Have we not arrived where our Founders left off?  The arrival and defeat of Fascism, Communism were necessary tributaries in our growth as a nation secured to the moral proposition so eloquently proposed and embodied in Lincoln.  With those political enormities now vanquished  we have publicly acknowledged a need to help Islam engage modernity.  Our Founders may not have witnessed America as the staging ground for a centuries old battle with Islam; interrupted by both the discovery of the new world and the raging furies of neopagan sentiment known as Totalitarianism.  Yet we as a nation creatively respond to the challenges that dominate the west.  What remains clear, even if unacknowledged is the moral imperatives grounding exceptionalism.  Here our Founders embodied a moral radicalism in the hope of shaping a future for liberty.  It is here that Americans will find well trodden ground as we seek leaders and allies to engage another fascist impulse.  Starkly, we may need to go it alone again.

But what of the creative minority or leader required to embrace our challenges?

Sadly enough, the recent episode of the public demise of Tiger Woods is instructive, for it alloys our idealist concerns as we embrace leaders for the contemporary challenges that dominate the west.

Tiger Woods has discovered the pitfall that has vanquished most contemporary creative people.  Namely, the craven pusillanimity and servitude that come by embracing specialization.  The public shunning instructs us to acknowledge the return of a historically informed synoptic view in discerning both the qualities of our leaders and the ordering response to challenges.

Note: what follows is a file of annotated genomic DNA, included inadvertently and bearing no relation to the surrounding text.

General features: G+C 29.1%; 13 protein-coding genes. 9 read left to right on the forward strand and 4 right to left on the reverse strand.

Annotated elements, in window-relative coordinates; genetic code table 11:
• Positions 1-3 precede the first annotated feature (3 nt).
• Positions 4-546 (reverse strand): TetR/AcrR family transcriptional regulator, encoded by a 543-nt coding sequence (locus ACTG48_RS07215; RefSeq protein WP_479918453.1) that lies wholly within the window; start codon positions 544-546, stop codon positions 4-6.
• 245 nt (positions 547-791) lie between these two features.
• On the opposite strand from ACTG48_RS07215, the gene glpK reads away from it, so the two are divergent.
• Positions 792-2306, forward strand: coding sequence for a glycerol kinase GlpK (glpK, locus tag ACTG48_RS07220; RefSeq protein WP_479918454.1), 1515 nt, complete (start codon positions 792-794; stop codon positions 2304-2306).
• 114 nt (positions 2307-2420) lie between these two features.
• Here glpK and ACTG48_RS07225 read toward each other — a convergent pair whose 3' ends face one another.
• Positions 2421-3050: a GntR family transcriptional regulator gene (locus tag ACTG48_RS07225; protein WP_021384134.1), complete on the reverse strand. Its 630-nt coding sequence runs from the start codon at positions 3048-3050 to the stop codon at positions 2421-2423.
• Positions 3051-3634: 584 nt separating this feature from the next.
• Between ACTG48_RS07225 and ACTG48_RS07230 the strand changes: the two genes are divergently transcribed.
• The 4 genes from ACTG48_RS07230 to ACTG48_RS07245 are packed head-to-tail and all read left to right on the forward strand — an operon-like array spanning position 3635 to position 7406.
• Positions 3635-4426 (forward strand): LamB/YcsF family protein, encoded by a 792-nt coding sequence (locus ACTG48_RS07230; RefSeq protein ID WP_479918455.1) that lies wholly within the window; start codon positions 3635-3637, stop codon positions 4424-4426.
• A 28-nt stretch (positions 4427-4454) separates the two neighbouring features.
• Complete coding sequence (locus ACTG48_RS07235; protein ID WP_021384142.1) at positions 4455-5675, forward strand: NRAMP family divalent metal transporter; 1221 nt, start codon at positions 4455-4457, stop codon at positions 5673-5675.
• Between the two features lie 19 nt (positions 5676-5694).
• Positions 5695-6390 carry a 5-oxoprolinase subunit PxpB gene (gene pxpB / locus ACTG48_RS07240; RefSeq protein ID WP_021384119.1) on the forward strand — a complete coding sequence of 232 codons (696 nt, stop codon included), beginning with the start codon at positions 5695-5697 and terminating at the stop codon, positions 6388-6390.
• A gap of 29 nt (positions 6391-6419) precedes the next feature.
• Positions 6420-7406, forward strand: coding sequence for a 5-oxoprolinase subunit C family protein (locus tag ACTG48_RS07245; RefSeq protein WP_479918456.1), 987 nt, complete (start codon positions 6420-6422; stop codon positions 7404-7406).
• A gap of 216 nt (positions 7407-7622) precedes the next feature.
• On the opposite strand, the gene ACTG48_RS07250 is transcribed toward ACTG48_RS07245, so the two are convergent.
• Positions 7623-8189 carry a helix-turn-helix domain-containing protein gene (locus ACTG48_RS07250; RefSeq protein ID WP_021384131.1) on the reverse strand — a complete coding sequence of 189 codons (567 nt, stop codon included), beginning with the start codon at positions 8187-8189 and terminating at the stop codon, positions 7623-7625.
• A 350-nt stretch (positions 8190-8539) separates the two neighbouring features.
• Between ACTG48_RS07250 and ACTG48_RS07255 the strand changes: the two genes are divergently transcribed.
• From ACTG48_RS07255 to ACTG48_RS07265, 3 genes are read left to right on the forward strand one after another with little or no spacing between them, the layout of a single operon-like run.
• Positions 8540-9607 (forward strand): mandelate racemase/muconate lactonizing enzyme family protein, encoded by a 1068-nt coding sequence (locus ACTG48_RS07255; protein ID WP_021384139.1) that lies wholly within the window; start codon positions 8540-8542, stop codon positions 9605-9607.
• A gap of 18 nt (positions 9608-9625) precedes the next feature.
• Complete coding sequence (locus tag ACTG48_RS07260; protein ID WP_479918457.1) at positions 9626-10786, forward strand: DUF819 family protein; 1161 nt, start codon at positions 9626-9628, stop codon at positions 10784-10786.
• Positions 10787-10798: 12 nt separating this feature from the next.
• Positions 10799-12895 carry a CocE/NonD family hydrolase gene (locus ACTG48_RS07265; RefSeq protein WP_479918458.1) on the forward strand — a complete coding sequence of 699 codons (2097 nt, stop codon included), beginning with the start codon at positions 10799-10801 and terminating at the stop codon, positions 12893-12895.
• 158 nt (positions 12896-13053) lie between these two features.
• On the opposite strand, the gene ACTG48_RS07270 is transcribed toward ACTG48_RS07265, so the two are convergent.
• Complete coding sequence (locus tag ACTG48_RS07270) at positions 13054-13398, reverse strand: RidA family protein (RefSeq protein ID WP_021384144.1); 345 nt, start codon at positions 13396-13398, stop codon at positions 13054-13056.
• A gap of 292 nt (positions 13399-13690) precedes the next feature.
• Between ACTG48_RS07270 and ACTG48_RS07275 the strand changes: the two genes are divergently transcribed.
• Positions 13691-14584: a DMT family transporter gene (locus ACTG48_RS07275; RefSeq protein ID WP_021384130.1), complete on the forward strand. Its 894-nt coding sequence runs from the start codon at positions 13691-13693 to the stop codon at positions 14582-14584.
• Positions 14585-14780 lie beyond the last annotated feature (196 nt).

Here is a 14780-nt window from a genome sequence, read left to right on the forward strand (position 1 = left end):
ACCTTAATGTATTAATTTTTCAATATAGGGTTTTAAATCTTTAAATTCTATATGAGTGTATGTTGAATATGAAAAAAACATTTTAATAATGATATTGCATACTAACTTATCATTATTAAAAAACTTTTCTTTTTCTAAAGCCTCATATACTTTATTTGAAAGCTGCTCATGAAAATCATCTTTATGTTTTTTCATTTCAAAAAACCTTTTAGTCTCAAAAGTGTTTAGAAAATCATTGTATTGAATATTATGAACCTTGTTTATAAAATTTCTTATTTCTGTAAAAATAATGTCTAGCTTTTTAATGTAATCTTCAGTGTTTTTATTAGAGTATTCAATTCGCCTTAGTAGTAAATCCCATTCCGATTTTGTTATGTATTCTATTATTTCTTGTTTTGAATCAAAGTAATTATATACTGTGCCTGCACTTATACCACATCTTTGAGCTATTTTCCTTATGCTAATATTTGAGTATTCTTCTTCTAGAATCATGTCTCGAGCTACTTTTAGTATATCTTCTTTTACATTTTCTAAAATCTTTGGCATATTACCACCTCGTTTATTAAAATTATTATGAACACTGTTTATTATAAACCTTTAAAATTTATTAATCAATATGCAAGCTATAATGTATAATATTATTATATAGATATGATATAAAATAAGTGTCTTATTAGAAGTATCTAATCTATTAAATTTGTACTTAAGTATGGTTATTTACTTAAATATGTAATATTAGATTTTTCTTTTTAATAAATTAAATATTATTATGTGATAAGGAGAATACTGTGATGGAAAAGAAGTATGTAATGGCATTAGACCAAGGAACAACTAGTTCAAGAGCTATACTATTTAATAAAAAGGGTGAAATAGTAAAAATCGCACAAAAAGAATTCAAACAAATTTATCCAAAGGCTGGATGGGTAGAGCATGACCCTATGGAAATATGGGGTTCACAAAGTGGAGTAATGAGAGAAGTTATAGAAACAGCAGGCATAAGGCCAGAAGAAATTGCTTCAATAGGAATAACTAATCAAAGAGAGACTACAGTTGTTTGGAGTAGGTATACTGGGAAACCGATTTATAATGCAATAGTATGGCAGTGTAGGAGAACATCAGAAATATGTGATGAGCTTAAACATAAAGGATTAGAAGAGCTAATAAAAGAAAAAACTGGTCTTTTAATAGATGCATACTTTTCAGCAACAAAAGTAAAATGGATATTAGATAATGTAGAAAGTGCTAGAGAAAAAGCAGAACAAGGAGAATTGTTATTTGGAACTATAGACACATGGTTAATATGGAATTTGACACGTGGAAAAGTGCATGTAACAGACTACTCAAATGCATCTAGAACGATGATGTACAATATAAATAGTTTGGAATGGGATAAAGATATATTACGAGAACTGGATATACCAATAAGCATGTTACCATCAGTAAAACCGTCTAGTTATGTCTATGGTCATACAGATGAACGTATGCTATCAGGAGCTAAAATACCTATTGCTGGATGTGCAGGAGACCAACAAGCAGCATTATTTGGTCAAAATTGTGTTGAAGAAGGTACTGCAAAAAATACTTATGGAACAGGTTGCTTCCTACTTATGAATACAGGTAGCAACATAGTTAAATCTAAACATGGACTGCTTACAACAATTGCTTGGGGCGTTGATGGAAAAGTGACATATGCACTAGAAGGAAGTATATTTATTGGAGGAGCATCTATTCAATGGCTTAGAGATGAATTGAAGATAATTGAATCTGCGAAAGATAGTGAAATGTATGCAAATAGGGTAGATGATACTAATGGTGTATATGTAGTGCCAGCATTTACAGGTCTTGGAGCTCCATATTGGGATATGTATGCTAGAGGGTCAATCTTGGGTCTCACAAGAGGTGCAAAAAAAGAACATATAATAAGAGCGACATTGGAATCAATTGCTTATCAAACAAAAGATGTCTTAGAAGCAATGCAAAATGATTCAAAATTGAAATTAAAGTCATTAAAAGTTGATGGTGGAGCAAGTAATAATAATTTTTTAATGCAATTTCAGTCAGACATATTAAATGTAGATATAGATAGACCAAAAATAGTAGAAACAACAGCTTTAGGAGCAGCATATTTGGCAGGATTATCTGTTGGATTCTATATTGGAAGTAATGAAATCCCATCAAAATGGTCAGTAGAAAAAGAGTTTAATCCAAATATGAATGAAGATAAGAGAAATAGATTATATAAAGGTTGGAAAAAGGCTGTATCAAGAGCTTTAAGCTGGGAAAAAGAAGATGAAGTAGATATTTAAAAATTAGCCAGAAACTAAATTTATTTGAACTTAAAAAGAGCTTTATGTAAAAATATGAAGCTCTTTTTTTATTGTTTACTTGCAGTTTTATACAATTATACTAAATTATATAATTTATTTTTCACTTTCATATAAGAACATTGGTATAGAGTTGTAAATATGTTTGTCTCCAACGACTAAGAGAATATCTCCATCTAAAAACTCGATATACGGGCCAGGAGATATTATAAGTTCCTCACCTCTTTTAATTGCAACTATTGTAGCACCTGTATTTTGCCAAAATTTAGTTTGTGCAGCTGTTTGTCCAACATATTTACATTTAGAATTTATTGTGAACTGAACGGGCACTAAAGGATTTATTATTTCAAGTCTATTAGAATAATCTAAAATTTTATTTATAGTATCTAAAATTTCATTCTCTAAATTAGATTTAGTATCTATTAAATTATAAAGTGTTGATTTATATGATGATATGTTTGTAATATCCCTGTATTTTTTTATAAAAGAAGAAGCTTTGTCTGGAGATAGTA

History is dominated by those failures who relied on fortune or the idolization of an ephemeral technique to subdue their adversaries.  Our challenges today are far more consequential.  What Tiger Woods teaches us is simple to acknowledge yet difficult to embody.  Yet it remained the cornerstone of how and why the leaders of the American Revolution succeeded.  The Founders, embodied the moral imperatives of the revolution they sought to effect.  They did not separate the creative from the moral.  As such, the synoptic, moral view was before them always, informing and constraining their responses.  Never did it become a stumbling block for either the birth of this nation or personal growth.